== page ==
Once upon a time, games were really simple. Lights on a screen, dots and simple shapes shifting around in response to the player's machinations. Now, developers can construct worlds for us to subsist in, entire cinematic experiences that can hit us just as hard as any film (perhaps more so, given that we are directly invested in some manner). Just like movies, though, the increasing focus on the cinematic doesn't mean that all cinematics are good. Here are some of the best and worst, in my mind.
A Man Chooses (BioShock)
"Would you kindly" may be the most iconic phrase tied to the original BioShock, but it isn't until the player's character finally confronts Rapture's progenitor, Andrew Ryan, that those three words truly gain power. He presents you with a golf club and then, in a chillingly calm voice, asks you to kill him. The code words "would you kindly" ensure that there's nothing you, as the player, can do to resist, and so you watch as swing after swing lands on his increasingly bruised, deformed face, Ryan stating between blows that, "A man chooses, a slave obeys," until the club finally pierces his skull and, with a spurt of blood, he slumps over in silence.
Aeris' Swansong (Final Fantasy VII)
Aeris' death is brilliant if only because it's so wholly unexpected. When has a main character, present from near the beginning of the game, a playable member of the party, with stat progression and multiple equipable weapons, been sacrificed so readily at the midway point of the plot? It's especially gut-wrenching because the player knows how Cloud and Aeris feel about one another (it's stated explicitly in an earlier sequence), and because the big bad does the deed himself. That she was attempting to save the planet in her last moments? It only makes the sequence more significant and poignant.
Poseidon's End (God of War III)
This one qualifies on sheer squick factor. Yes, it was nasty having Andrew Ryan's head partially caved in by a golf club, but the God of War series is one founded on brutality. It's a series in which Kratos has wrenched off harpies' wings and crushed a man's head between a door and its frame (repeatedly), but the moment that many couldn't stop talking about arose in God of War III, at the end of an epic sequence spent traversing the moving terrain of a titan's flesh, in which Kratos battles Poseidon. He manages to defeat the god of the ocean and, in a quick time event that will forever stick in players' minds, gouges out his eyes. I don't know if it's the fact that one is pressing the analog sticks in, mimicking the motion, or the fact that it is done from Poseidon's perspective that makes it so affecting, but it definitely works.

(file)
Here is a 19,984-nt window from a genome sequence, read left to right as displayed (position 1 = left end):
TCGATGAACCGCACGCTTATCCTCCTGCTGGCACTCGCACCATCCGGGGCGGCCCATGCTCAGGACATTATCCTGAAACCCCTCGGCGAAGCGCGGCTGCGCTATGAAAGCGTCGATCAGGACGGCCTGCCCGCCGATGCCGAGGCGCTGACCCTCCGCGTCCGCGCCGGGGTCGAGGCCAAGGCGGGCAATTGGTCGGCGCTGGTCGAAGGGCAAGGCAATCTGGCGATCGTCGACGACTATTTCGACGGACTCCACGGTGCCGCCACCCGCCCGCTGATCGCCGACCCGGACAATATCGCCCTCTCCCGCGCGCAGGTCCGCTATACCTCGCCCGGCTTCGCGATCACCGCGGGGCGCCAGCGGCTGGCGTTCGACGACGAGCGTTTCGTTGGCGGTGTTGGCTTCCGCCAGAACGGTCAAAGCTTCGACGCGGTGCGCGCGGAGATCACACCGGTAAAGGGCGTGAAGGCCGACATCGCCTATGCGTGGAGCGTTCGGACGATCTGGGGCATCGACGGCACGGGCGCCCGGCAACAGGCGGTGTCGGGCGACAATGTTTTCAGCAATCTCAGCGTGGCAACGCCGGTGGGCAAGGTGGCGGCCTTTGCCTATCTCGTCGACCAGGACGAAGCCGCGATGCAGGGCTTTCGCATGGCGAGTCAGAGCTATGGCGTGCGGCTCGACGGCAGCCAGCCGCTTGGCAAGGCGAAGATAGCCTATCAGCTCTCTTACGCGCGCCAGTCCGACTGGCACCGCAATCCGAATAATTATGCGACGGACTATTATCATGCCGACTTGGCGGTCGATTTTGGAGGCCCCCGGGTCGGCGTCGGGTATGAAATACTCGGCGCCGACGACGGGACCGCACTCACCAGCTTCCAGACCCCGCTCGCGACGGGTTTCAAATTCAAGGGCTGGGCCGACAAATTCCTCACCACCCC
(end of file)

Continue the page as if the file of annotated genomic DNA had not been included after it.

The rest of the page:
Restoring Elaine Marley (Curse of Monkey Island)
We need some lighter fare on this list. Let's look at one of the funniest games ever made, courtesy of Tim Schafer and Ron Gilbert. Curse of Monkey Island was the third in the series, picking up soon after the second game left off, with Guybrush Threepwood adrift at sea (in a bumper car). He stumbles upon a battle between the object of his affections, Elaine Marley, and recurring villain LeChuck (still in zombie form from the second game). After a comical end to the battle, Guybrush presents Elaine with a ring he found on LeChuck's ship. It's cursed and turns her to gold, but not before she winds up for a punch. Much later in the game, when one finally manages to restore Elaine to flesh and blood, she continues the blow uninterrupted. It's one of the best delayed payoffs for a slapstick moment I've ever seen.
Never Surrender (Wing Commander III)
Back to serious business. This isn't actually a main element of the Wing Commander III plotline, which, like the original Wing Commander and subsequent Wing Commander IV, had multiple plot branches with distinct endings. This is seen on the losing path, in which the Kilrathi manage to besiege Earth. You fight a hopeless battle against endless waves of their fighters in the hopes of holding them back, but it's all for naught when the TCS Victory collides with a Kilrathi capital ship in its final moments and player character Christopher Blair (Mark Hamill) is eventually forced to eject. He is tractored in by the Kilrathi, where he meets Prince Thrakhath personally. Here, if the player refuses to surrender after a brief conversation, Blair is disemboweled by Thrakhath in a scene mirroring the death of Blair's late lover, Jeanette "Angel" Devereaux, earlier in the game.